IndiGo’s network changes on Bengaluru – Coimbatore sector help study CASK and Trip Cost

IndiGo moved its thrice daily flights on the A320/A321 to Seven daily flights on the ATR 72-600 between Bengaluru and Coimbatore. The change which was to be effective Feb 01, has already been implemented. This came as a shock to many. For me it brought back memories of Jet Airways alternating between 737s and ATRs on its southern network. Since route level profitability is not in the public domain, one cannot really analyse if Jet Airways was successful with these changes.

While IndiGo would have reasons for this change and we would look at it in the last section of this blog, I find this as a perfect time to study two things – Trip Cost and Cost per Available Seat Kilometre (CASK).

CASK, as we know, stands for Cost Per Available Seat Kilometre. It is the cost used to operate each seat for every kilometre. To get the CASK, direct operational cost is divided by the available seat per kilometre (ASK) , where ASK itself is calculated by multiplying the number of seats with the distance (in kms). CASK varies from aircraft type to aircraft type but is generally represented to the outside world as a single number – which is for the airline. 

Trip cost on the other hand primarily includes all the charges which sum up for operating one flight. These would include the landing, route navigation and parking charges; the cost of fuel and in addition to that the proportionate cost of the crew, aircraft rental and maintenance costs are proportioned for the flight hours of this flight. Trip Cost often gets calculated as dividing total operating expenses by total number of departures. This gives lopsided cost for very short and very long sectors.

CASK and Trip Cost – The opposites

Your cost of operating a flight on a particular sector is fixed. At a unit level, it gets divided over the number of seats that you have. More the seats, lower the per seat cost. But it comes with its own challenge of filling up those seats, profitably. Trip cost, on the other hand, is known and irrespective of how you will fill up the plane – you have a number to beat just to breakeven

However, they are opposites, a smaller aircraft has a lower trip cost but because it has a lower number of seats to support – the CASK is higher. Very few airlines report fleet wise costs, but the ones which I could get my hands on – I have noticed that the CASK for an ATR can be as high as double that of A320neo! As the plane gets bigger and bigger, the trip cost increases but since the plane is bigger – it has more seats and the CASK keeps decreasing. Thus effectively in IndiGo’s fleet – the highest trip cost and lowest CASK will be with the A321neo (with 232 seats), while the lowest trip cost and highest CASK will be with the ATR 72-600.

That gets us to the next question – For this specific route (or for that matter any other), how does one balance between the two? It is largely done by looking at the yields where there is no specific number as a breakeven point. One can stimulate the market with lower fares and take the breakpoint higher or hold on to high fares knowing there is demand and achieve breakeven at lower loads but maintain stronger yields.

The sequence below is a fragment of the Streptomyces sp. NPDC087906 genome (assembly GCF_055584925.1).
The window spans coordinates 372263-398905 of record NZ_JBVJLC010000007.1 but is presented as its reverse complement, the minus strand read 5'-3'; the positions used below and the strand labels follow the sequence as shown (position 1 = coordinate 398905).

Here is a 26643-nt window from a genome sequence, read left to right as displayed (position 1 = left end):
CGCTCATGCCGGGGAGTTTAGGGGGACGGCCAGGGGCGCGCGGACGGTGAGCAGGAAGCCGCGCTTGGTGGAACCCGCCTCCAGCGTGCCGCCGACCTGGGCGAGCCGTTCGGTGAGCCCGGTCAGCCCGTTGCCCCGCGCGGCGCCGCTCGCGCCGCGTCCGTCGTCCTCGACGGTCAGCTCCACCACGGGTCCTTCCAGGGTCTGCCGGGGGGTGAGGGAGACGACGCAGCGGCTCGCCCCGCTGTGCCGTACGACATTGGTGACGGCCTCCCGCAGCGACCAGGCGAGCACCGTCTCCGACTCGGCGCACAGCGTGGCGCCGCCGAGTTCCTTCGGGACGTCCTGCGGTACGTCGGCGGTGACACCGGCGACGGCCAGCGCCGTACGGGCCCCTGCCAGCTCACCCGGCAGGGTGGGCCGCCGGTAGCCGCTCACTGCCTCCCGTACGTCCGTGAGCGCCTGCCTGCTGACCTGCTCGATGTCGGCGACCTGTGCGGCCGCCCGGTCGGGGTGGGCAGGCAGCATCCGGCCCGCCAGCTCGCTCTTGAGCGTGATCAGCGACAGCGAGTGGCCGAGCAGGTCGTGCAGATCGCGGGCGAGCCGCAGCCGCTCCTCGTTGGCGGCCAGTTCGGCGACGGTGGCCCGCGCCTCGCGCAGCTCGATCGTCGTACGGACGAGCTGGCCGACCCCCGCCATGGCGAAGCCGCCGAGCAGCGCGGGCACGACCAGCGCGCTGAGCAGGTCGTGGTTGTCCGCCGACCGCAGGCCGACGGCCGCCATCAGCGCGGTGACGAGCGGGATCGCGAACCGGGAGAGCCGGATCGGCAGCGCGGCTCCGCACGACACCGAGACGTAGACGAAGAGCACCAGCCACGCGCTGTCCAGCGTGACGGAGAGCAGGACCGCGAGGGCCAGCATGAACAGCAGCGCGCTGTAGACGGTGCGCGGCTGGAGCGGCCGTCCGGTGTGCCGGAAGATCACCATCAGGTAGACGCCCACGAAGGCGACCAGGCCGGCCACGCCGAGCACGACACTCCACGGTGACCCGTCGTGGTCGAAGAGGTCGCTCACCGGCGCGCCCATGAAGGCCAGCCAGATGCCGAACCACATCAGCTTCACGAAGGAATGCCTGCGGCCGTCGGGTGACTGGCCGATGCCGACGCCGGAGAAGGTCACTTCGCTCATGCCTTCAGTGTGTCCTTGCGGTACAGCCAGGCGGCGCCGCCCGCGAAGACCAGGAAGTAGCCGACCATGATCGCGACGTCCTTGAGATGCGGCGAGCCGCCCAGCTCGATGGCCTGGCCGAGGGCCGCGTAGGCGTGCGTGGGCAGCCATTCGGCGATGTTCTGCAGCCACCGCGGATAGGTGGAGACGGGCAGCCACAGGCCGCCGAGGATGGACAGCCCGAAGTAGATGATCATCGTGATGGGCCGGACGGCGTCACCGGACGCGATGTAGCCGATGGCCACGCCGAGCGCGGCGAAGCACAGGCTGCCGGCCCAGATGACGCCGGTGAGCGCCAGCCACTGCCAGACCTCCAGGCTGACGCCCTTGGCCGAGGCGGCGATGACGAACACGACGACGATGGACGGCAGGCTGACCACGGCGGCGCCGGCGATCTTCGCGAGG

Network Thoughts

From an early morning, early evening and evening departure to seven departures which are primarily stacked in the morning – the change is considerable. What could be the reasons? Freeing up the A320/A321 for other longer missions due to shortage of aircraft? Adding ATRs in the south during the foggy months in the north to avoid disruption? Playing the frequency game to treat the market as a “shuttle market” and in the process helping with more feeder traffic?

I am assuming that the route maintains the airlines’ average load factor of around 88% and there are three times during the day that the traffic flows. These peaks will now see a spillover. The first departure of the ATR is at the same time as was the A320. There have to be enough passengers willing to fly two hours or four hours later than the first departure. The departures at 0950, 1135 and 1300 hours give an opportunity for additional feeder traffic from places which are not connected to Coimbatore. While incremental feeder traffic is wonderful, planning on the basis of feeder traffic is fraught with challenges. 

The biggest benefit the airline has is this being a monopoly route allowing it to experiment with both pricing and timings. The route is also short and thus if and when an A320 (or B737) operator enters the market the difference in flight duration will not be huge to sway the crowd, though people may move for the comfort, which IndiGo did to Jet Airways once upon a time! 

I feel the airline is also using this route as a ploy to have a good slot portfolio, considering how Akasa Air is expanding – it may then rejig these slots to operate flights to other destinations and strengthen its presence / take on Akasa Air. Afterall, monopoly routes are best to experiment with least fear of the passengers turning their backs at you!

I would sign off with what I keep saying often – What makes money in Excel, often loses money in real life and what does not make money in excel, seldom makes money in real life. I will definitely watch this route close to see if it is for slots and how the capacity peaks are bulldozed. My personal opinion? This route will see a mix of A320/ATR ops in future.

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One thought on “IndiGo’s network changes on Bengaluru – Coimbatore sector help study CASK and Trip Cost

  1. Thank you for this article about our home airport/town CJB.
    As always learned some thing new today and was very informative.
    One update is that:
    7x ATR was Initially planned from FEB 1 but instead will start from JAN 13/14


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